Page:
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NAST invites you to our annual Aveni Lecture Series. This year's lecture is "A Geography of Thrones: Xultun's North Acropolis" given by Heather Hurst, professor of anthropology and associate chair of the anthropology department at Skidmore University.


Xultun is one of the great Classic period Maya cities of lowland Guatemala. In the course of many generations of kings and queens, an elegant city of soaring pyramids, large plazas, wide causeways, and elite residential areas rose within the central precinct. Distinct from the very dense urban zone is the Los Arboles complex, which sits isolated to the north. From 2010 to 2019, archaeologists of the San Bartolo-Xultun Project investigated the architectural form, construction phases, and activities associated with this complex. Outstanding preservation of the penultimate phase, likely 5th century CE, revealed an extensive program of modeled plaster sculpture adorning Los Arboles’ platform and upper friezes, marking this acropolis as a sacred location associated with ancestral deities and dynastic history. In 2021, lidar data for the Xultun area transformed our understanding of this northern acropolis and led to the discovery of new stelae. This lecture will present a synthesis of investigations to date, as well as examine the unusual geographic context of the acropolis to better understand its role as a sacred place in Xultun’s historic and mythic identity.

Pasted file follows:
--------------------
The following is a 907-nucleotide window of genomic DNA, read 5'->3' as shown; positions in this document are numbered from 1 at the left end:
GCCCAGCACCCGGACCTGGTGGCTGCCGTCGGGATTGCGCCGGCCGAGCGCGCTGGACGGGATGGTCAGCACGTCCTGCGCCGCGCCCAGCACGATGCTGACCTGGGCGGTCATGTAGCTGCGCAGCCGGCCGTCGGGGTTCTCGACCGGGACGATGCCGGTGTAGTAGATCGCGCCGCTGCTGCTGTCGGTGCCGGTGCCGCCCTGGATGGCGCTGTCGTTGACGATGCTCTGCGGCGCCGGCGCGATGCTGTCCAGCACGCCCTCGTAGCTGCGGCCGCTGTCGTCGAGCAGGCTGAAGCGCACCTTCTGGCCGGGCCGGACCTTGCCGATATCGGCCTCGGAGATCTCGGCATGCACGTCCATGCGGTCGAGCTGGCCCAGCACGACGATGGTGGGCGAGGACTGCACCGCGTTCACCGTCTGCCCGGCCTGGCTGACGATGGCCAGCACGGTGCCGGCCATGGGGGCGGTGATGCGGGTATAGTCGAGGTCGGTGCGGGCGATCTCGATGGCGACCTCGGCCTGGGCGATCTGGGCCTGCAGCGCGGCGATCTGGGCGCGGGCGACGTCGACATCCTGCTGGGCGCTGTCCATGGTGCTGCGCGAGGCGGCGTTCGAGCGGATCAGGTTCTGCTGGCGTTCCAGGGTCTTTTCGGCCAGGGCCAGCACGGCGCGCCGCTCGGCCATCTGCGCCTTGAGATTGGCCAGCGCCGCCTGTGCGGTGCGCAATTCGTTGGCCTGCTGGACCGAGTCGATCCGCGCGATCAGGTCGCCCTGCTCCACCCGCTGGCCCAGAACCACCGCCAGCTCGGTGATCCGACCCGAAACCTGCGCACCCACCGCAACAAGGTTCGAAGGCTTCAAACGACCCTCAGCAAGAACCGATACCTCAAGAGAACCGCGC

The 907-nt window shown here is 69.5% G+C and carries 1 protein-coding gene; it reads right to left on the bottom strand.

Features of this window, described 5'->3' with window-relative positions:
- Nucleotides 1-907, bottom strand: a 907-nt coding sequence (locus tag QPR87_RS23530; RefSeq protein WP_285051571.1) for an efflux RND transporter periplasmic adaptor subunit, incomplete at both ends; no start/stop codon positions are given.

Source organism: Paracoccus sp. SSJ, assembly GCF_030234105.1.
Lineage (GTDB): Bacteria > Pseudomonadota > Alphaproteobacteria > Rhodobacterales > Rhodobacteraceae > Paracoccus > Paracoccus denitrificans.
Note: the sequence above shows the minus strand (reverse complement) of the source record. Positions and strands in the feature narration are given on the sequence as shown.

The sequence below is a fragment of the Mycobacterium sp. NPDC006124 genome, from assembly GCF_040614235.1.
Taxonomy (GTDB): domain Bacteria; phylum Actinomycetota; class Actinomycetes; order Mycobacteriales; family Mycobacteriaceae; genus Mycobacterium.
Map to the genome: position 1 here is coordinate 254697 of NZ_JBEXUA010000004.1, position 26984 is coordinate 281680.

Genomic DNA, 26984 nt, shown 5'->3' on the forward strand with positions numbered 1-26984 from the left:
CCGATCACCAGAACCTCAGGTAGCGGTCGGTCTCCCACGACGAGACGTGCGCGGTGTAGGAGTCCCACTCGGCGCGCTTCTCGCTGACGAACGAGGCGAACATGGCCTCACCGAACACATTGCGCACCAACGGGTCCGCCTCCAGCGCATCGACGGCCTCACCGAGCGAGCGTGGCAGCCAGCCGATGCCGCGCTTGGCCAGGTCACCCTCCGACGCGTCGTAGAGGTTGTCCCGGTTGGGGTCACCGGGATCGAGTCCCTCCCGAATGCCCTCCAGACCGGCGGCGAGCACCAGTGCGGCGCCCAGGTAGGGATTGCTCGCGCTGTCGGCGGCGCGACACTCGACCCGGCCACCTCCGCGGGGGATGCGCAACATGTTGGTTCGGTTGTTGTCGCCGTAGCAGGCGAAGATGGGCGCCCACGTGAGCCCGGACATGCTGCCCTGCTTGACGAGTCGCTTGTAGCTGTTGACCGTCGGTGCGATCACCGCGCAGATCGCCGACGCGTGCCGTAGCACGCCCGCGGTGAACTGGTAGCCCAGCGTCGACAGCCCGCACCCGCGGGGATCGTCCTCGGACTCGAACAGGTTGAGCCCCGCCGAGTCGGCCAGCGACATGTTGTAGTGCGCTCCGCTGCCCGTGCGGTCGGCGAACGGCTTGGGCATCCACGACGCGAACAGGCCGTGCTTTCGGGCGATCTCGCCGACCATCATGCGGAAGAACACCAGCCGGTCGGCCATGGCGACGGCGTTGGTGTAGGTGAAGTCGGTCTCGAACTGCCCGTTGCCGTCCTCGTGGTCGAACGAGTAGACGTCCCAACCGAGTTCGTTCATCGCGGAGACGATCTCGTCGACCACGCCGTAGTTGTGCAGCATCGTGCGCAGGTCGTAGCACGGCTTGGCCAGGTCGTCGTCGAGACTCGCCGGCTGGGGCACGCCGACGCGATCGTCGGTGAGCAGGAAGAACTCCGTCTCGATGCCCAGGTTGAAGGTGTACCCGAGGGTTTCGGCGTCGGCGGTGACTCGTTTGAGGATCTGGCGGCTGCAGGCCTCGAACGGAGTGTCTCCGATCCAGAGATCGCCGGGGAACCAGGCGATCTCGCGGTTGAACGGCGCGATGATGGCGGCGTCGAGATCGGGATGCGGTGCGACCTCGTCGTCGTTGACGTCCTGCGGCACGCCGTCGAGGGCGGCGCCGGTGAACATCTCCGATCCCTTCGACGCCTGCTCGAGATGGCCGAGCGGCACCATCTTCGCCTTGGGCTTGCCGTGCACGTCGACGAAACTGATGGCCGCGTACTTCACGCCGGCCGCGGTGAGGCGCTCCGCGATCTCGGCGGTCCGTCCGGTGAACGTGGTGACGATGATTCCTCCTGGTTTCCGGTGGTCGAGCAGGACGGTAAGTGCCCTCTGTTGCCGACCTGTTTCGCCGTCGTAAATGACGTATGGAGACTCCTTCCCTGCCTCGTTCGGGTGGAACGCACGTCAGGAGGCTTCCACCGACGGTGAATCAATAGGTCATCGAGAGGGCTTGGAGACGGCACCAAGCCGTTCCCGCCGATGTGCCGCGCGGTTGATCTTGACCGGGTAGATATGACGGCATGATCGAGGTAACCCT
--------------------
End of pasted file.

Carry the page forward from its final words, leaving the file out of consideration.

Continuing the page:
Heather Hurst is an archaeologist and archaeological illustrator who works in Central America and Mexico. She received her Ph.D. in Anthropology from Yale University in 2009, completing a multi-site investigation of Maya wall paintings in the Guatemalan lowlands. Currently a Professor at Skidmore College, her research and teaching interests focus on artists’ materials and practice, mural painting, architecture, and cultural heritage preservation. Hurst has participated in twenty years of fieldwork in Mesoamerica, including research at the sites of Bonampak, Copán, Homul, Oxtotitlán, Palenque, Piedras Negras, San Bartolo, Tikal, and Xultun. Her work has been published in National Geographic, Science, and The New York Times, and exhibited at the Met, The National Gallery of Art, and LACMA, among others. Hurst received a John D. and Catherine T. MacArthur “genius” Fellowship in 2004 and was awarded recognition as a Guggenheim Fellow (2017) and a Burkhardt Fellow of the American Council of Learned Societies (2018).

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